On 17th November, Chancellor Jeremy Hunt announced tens of billions in tax rises and spending cuts in the Autumn Statement, one of the most important and momentous fiscal events in modern memory.
Acknowledging that Britain is already in a recession, Hunt explained that the whole country must make ‘’sacrifices’’ to weather turmoil at home and abroad while insisting the emergency response would be ‘compassionate’. If further doom and gloom were required, The Office for Budget Responsibility has published its own analysis showing that Real Household Disposable Income per person is set to fall more than 7% over next two years. This is the largest fall on record taking incomes down to 2013 levels.
One of the major causes (but certainly not the only one) of the current economic crisis is the cost of energy and this was one of the most ‘’energy heavy’’ budgets that I can remember. Here the rhetoric was clear and for those of who have been shouting for a long time, finally making sense when the Chancellor remarked that ‘’over the long term, there is only one way to stop ourselves being at the mercy of international gas prices: energy independence combined with energy efficiency.”
The headline was without doubt the Chancellor’s ambition to reduce energy consumption from buildings and industry by 15% by 2030 from 2021 levels. This is to be driven through a new Energy Efficiency Taskforce, led by Sir Patrick Vallance. From 2025 to 2028, new funding of £6 billion will be made available for this target. This is on top of previous commitments and has already been described as ‘’ very sensible’’ by Chief Executive of the Committee on Climate Change. It may however feel unambitious to some who believe we should be going further and faster.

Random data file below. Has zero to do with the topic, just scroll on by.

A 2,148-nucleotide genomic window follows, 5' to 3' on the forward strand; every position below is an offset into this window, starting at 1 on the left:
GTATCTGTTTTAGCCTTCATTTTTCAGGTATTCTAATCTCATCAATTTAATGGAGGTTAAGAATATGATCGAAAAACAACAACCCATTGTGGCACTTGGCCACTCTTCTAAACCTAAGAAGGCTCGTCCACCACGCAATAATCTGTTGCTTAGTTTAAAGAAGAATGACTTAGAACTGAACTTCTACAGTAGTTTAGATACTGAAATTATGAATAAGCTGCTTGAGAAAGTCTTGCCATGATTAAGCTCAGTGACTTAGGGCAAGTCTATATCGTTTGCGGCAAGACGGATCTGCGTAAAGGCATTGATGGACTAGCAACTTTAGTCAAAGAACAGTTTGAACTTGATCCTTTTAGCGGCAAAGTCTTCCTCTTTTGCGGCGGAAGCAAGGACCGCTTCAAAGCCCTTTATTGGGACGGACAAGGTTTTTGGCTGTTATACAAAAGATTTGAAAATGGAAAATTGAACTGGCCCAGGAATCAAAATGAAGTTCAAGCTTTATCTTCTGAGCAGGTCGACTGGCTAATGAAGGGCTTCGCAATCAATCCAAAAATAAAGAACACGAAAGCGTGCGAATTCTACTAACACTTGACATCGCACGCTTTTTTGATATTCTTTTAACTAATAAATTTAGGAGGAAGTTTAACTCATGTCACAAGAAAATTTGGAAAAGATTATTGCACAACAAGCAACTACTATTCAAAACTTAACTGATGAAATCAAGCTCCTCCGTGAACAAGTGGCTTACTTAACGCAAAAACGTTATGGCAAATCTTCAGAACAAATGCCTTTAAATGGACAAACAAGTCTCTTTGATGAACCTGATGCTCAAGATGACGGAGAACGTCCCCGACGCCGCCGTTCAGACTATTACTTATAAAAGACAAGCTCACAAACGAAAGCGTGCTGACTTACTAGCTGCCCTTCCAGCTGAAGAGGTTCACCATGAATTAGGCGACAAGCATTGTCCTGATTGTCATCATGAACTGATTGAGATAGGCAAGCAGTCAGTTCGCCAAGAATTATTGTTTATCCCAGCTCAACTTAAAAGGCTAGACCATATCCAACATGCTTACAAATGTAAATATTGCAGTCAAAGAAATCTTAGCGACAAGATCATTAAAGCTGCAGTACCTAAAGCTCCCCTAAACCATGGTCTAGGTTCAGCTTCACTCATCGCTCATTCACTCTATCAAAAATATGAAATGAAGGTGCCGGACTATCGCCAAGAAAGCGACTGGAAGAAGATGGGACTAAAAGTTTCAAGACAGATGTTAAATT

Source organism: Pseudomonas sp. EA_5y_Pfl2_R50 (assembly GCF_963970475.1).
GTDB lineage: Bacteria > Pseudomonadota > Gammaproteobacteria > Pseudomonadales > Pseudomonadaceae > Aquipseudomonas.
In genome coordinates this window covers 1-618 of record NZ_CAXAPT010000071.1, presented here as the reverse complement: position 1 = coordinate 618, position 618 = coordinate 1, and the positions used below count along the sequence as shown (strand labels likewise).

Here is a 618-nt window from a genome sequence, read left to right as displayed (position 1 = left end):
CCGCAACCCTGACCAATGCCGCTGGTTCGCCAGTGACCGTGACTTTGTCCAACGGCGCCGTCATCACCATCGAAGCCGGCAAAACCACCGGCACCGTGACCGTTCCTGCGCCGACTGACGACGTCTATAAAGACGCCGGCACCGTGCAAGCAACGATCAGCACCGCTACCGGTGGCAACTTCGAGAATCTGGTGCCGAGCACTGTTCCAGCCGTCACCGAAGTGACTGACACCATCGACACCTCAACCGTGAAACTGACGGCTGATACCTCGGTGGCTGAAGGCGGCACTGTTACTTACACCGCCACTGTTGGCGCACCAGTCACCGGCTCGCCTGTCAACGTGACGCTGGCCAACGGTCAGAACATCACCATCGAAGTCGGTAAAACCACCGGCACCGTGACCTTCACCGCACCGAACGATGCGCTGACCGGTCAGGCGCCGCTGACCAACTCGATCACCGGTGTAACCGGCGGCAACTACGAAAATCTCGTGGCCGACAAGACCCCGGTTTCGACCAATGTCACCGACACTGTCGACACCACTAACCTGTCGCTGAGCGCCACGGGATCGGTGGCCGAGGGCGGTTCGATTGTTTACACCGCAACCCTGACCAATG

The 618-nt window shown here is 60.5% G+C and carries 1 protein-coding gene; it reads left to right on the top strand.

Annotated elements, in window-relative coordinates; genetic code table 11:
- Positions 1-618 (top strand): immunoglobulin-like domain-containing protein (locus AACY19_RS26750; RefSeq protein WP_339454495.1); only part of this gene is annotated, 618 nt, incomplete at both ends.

Also important was the news that Health and social care and education will receive additional funding whilst all other departments will have their Spending Review settlements to 2024-25 honoured in full, with no cash cuts. This is nowhere near as severe as had been feared and valuable for confidence that existing programmes such as the Boiler Upgrade Grant, Social Housing Decarbonisation Fund, Home Upgrade Grant and Green Heat Networks Fund will continue.
Changes will be made to the support available for energy Bills. Support from April will cap the average household bill at £3000, up from £2500. The Energy Price Guarantee scheme will run for a year from April. From 2023 to 2024, there are additional payments for the most vulnerable. For those on means tested benefits, £900, for pensioner households, £300, and for those on disability benefits, £300. A £200 up from £100 grant payment for households that use heating oil, LPG, coal or biomass for heating.
More broadly, the Chancellor reaffirmed the need to meet low carbon economy targets, such as the 2030 reduction of 68% by 2030 (Glasgow Climate Pact). The Windfall Tax (Energy Profits Levy) will be expanded from this January until March 2028, with an increase of 10% to 35% on profits. And a temporary levy, the Electricity Generators Levy of 45% to be introduced on unusual profits being made by electricity generators. Finally, EVs will be subject to Vehicle Exercise Duty from April 2025.
All in all, this is a package of measures that will leave some relieved that cuts are not as bad as might have been expected and a little enthused at the seemingly greater comprehension within government over how to tackle the energy crisis. Yet others will be frustrated, believing that more can be done to reduce energy consumption and accelerate green transition in this Parliament.